Did you know that nearly 1 in 5 adults lack the most basic digital skills needed for everyday life?
Get Online Week is an annual campaign run by leading digital inclusion charity Good Things Foundation. For one week in October, their community partners host hundreds of free digital skills events to help people to get online safely, confidently and affordably.
Good Things Foundation is therefore on a mission to fix the digital divide. They aim to do this by increasing awareness of digital exclusion, improving access to devices, data and promoting digital skills training.
Disabled people and the digital divide
Disabled people can often be disadvantaged when it comes to accessing the online world. Reduced educational and employment opportunities can mean that young people don’t have the opportunity to develop important digital skills, and perhaps don’t know where to turn to find inclusive training and upskilling opportunities.
Research by Lloyds Banking Group in 2021 revealed that:
32% of disabled people surveyed do not have even the most basic digital skills.
Of the 11 million people who do not have the ‘Essential Digital Skill for Life’, more than half have a disability or impairment.
People with multiple conditions are at the greatest risk of digital exclusion.
This disadvantage feels even more profound when you consider the numerous benefits that having digital skills can bring for disabled people. Being able to access the online world with confidence can help people to connect with others and find a community, research tips and tricks for making everyday life more accessible, and better plan for hobbies and leisure time.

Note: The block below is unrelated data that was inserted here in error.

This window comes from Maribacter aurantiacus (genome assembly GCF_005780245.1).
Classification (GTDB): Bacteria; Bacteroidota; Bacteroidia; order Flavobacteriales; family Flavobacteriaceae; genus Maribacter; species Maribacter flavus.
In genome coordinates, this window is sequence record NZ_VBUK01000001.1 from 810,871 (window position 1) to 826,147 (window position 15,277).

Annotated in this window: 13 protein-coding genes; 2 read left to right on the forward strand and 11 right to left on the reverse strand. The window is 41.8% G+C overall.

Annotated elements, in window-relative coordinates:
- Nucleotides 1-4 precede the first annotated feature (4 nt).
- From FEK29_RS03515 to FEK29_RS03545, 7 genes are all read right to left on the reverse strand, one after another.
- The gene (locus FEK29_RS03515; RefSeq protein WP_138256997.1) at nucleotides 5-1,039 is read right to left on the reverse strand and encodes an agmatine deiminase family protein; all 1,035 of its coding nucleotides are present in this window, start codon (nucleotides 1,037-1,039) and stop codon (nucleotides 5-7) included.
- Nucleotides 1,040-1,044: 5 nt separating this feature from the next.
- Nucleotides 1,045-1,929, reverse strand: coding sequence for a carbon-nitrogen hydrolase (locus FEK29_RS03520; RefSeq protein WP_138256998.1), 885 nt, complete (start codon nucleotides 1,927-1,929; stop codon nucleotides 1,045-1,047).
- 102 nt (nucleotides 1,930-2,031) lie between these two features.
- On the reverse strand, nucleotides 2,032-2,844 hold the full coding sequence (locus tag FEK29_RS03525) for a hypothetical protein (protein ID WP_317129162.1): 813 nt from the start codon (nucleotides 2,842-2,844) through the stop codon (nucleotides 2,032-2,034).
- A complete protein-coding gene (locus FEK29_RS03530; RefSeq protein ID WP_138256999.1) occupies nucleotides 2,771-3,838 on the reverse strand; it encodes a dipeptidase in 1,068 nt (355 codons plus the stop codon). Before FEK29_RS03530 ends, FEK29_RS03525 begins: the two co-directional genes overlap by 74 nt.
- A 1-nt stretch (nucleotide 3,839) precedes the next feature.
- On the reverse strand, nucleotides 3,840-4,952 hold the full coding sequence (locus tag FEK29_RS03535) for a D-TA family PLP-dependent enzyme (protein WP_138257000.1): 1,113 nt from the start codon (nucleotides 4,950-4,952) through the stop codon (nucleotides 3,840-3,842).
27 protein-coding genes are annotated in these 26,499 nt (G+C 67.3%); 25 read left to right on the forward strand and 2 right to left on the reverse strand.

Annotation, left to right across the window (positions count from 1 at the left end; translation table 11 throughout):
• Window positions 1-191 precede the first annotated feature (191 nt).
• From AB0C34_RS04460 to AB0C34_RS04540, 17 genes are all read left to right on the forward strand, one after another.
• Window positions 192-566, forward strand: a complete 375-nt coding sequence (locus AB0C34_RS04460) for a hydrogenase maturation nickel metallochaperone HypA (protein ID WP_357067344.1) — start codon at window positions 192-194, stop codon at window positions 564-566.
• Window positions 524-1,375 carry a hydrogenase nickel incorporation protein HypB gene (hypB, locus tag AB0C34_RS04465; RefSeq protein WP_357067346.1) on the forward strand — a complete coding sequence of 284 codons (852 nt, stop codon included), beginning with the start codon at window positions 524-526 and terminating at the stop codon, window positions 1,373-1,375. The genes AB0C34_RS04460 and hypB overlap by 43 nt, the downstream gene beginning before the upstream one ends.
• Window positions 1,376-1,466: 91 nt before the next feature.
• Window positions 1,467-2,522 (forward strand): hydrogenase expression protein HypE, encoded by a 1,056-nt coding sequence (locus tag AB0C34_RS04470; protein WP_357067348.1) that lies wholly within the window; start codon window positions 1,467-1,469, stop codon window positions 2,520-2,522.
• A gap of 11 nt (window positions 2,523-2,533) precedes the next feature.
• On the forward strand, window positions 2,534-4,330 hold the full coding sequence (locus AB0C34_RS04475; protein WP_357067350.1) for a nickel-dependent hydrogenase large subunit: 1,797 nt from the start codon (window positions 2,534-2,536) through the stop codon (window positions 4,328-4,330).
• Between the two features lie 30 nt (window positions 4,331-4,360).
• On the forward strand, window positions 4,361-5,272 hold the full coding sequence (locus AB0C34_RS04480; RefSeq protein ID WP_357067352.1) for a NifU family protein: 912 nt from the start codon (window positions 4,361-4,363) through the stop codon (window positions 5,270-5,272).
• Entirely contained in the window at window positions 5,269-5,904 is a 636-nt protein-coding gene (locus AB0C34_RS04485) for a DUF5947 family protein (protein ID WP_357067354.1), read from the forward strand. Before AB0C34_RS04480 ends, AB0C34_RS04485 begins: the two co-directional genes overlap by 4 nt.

The importance of digital accessibility
However, a lack of digital skills isn’t the only thing that prevent people from getting online. For many disabled people, issues with digital accessibility can also create barriers.
As explained by leading digital accessibility agency HeX Productions, these access barriers can include:
Auditory barriers affecting Deaf people and those with hearing impairments, e.g. a lack of closed captioning on video content.
Cognitive barriers affecting people with learning disabilities e.g. websites that are difficult to use or navigate.
Visual barriers affecting people who are blind or with sight loss, e.g. images without alt text or websites without the ability to zoom in and enlarge text.
Physical barriers for people with neurological conditions or mobility challenges e.g. websites where you can only interact using a keyboard and mouse, without any assistive software.
Therefore, there are many steps that individuals and organisations can take to help reduce the digital divide and ensure the online world is inclusive for disabled people too… and one of the most effective ways to do this is by ensuring your website and online platforms are accessible for as many people as possible.
Here at AccessAble, inclusion is woven into everything we do – including through our website, app, and social media platforms. As a leading provider of accessibility information, we have made the online search function on our homepage as easy and seamless as possible to use, and ensured our Detailed Access Guides clearly communicate the information people are looking for when visiting a venue. Head to AccessAble’s website now to give it a try!
Do you want to improve your digital skills? Head to Get Online Week’s website to find out more about this year’s campaign and search for events near you!